It was initially reported that the Popular Front for the Liberation of Palestine (PFLP) had claimed the attack, but the group later denied that, stating that they had merely supported those who carried it out.

"We bless the operation and the two young men who carried it out," said Jamil Mizher, the leader of the PFLP, to al-Araby al-Jadeed.

"But we have not received any confirmation that it was planned by the PFLP, even though it was consistent with the history of the PFLP," Mizher said.

Defence Minister Moshe Yaalon vowed Israel would hunt down those who sent the perpetrators "wherever they are and in whatever way necessary, both inside and outside Israel's borders."

The Israeli Public Security Minister Yitzhak Ahronovitch pledged to ease controls on carrying weapons for self-defence in a move which would apply to anyone licensed to carry a gun, such as private security guards and off-duty army officers. 

Palestinian bus driver death

The violence comes after weeks of tension - see gallery

Palestinian Islamist group Hamas said the attack was a response to the death earlier this week of a Palestinian bus driver from east Jerusalem who was found hanged inside his vehicle. Israeli Police said there was no evidence of foul play, blaming the bus driver's death on suicide.

But colleagues and family said there were signs of violence on his body, claiming he was murdered.

And the Palestinian pathologist who attended the post-mortem also ruled out suicide, suggesting he may have been drugged then strangled, the family's lawyer said. 

Thousands attended his funeral late on Monday, some of them calling for revenge. 

Netanyahu blames Abbas

Netanyahu has said the attack was the result of "incitement" by Hamas and Palestinian President Mahmoud Abbas.

"This is a direct result of incitement led by Hamas and Abu Mazen, incitement that the international community has been irresponsibly ignoring," he said in a statement.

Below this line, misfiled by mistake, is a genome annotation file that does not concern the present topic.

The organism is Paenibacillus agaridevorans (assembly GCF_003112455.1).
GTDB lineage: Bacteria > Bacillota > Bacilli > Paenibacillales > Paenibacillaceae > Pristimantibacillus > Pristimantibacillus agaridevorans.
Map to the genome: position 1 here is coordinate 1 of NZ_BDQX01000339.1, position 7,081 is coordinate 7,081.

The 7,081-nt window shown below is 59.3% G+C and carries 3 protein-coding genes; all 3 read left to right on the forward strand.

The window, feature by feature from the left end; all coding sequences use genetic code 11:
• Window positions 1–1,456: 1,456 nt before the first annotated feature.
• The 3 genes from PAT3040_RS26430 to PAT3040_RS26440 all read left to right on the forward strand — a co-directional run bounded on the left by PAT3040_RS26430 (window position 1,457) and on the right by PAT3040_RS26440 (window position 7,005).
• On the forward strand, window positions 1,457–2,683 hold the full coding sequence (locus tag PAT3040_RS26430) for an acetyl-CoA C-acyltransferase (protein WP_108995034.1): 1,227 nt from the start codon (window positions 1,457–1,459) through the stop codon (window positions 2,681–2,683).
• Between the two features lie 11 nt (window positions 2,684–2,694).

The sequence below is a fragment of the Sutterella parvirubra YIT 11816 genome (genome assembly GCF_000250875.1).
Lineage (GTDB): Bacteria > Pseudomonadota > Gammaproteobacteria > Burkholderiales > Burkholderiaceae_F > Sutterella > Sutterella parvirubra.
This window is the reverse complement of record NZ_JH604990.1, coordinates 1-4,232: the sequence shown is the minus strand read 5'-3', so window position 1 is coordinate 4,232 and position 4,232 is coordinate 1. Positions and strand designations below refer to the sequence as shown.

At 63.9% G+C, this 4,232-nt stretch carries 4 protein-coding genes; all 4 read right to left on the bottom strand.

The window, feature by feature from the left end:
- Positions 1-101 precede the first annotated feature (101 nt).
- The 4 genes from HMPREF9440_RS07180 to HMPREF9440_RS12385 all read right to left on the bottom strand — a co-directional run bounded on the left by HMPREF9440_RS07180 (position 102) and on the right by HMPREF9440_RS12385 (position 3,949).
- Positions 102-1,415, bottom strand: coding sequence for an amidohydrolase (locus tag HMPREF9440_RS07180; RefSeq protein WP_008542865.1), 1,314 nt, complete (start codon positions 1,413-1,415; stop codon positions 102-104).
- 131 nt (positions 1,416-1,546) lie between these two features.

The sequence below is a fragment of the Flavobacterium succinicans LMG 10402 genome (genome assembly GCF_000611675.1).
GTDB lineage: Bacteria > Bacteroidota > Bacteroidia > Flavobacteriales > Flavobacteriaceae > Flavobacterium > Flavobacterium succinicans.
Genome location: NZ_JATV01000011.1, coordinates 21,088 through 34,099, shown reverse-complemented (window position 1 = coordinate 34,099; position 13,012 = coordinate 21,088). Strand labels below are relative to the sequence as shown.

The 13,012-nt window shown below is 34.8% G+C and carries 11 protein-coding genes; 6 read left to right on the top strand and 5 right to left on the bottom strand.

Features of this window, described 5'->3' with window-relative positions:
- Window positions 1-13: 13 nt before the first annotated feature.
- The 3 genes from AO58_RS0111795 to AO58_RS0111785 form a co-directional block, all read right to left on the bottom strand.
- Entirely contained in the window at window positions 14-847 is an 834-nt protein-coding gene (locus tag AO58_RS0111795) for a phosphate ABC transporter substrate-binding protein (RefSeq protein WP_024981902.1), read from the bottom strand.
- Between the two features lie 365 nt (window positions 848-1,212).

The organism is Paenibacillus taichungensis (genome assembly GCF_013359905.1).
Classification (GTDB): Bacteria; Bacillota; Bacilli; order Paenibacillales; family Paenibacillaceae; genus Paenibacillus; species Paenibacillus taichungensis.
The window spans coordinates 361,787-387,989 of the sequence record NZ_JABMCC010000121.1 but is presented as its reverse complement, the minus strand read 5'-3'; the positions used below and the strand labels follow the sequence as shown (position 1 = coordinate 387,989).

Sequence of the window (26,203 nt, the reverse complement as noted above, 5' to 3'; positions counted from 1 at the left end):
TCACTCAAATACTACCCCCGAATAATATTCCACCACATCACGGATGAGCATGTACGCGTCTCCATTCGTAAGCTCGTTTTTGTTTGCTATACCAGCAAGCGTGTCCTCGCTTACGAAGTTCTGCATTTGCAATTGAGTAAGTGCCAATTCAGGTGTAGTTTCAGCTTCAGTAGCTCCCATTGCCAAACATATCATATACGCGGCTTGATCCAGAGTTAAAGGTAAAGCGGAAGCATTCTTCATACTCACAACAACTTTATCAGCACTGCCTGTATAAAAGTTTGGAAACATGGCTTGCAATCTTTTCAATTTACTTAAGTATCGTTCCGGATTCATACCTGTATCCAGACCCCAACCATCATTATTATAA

etanyahu has repeatedly accused Abbas of encouraging deadly attacks after the Palestinian leader called for people to take action following tensions at Jerusalem's flashpoint Al-Aqsa mosque compound. 

However, Palestinian analysts said that recent Palestinian attacks on Israelis pointed to the marginalisation of figures like Abbas, and established political parties.

"[The attacks] reflect a lack of Palestinian trust in their political organisations ... there is now a gap left behind by these groups, which has led to individuals conducting operations of their own accord," said Adel Shadid, a political analyst.

Mahmoud Muhareb, a professor of politics at al-Quds University near east Jerusalem, said that the attacks were a legacy of Israel failing to take responsibility for their actions.

"Israel is preparing a new round of collective punishment [for the Palestinians] ... it refuses to accept responsibility for fueling the situation in east Jerusalem," Muhareb said.

Months of tensions at the shrine appeared to have abated late last week following talks in Amman between Netanyahu, US Secretary of State John Kerry and Jordan's King Abdullah II. 

Kerry condemned Tuesday's attack on the synagogue as an "act of pure terror and senseless brutality," and called on the Palestinian leadership to denounce it. 

In Gaza, Hamas and its smaller rival Islamic Jihad said it was Israel that had sparked the attack as result of the bus driver's death and the tensions at the mosque compound.